2. A pickled flower bud of this plant, used as a pungent condiment in sauces, relishes, and various other dishes.
Who knew something so cute and tiny could yield such a delicious and salty-sour taste? I don’t know how people can’t love them.
And yet, I have no idea how to describe them. But, they are oh, so good.
Add them to pasta, salad or fish and your meal just became exotic.
And, you have to get the little ones (the non-pareils); their flavor is so much better than the bigger ones.
If you’ve never had a caper or cooked with one, you must. And, I’ll even give you a head start with my newest recipe. I came up with it with some help from my sister (but that doesn’t mean it doesn’t have a name).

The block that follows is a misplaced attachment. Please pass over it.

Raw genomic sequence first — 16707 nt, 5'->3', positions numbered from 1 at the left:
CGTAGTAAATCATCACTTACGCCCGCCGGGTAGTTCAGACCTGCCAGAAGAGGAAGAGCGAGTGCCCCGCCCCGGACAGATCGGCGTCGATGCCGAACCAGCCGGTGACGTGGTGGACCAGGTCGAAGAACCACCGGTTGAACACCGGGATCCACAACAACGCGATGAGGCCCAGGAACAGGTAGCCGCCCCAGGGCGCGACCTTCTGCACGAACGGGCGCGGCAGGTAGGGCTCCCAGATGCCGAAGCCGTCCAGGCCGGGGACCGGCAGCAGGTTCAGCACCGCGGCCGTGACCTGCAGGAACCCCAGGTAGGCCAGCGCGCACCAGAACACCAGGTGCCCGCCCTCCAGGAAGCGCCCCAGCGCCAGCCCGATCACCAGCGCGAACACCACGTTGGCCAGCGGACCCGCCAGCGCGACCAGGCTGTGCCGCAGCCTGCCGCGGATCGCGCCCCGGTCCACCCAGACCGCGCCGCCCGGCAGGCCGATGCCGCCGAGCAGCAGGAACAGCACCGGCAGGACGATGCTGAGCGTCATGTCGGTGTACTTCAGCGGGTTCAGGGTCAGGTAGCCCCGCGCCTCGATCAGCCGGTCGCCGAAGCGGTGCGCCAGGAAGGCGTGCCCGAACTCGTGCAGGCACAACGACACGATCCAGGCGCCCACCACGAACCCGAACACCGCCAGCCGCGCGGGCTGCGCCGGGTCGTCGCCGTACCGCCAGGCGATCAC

Mr. Serious calls it “Fancy Chicken.”
1 lb boneless skinless chicken breast; cut in half
1 container of sliced baby portabello mushrooms
1 jar artichoke hearts (I prefer the marinated ones)-diced
capers to taste (I use about 1/2 the jar)
Brown the chicken in the olive oil, adding lemon juice to taste; season with paprika, garlic powder etc. (I suppose you could use real garlic if you like it).
Once the chicken is cooked, I add the mushrooms first and allow them to cook. Then I add the artichoke hearts and capers to allow them to heat. Simmer for 3 minutes. I add more olive oil and lemon juice if necessary
Remove from heat and serve over fettuccine. I like to use the spinach fettuccine if I can find it.
Do you love capers? I’d love to hear your favorite caper recipe!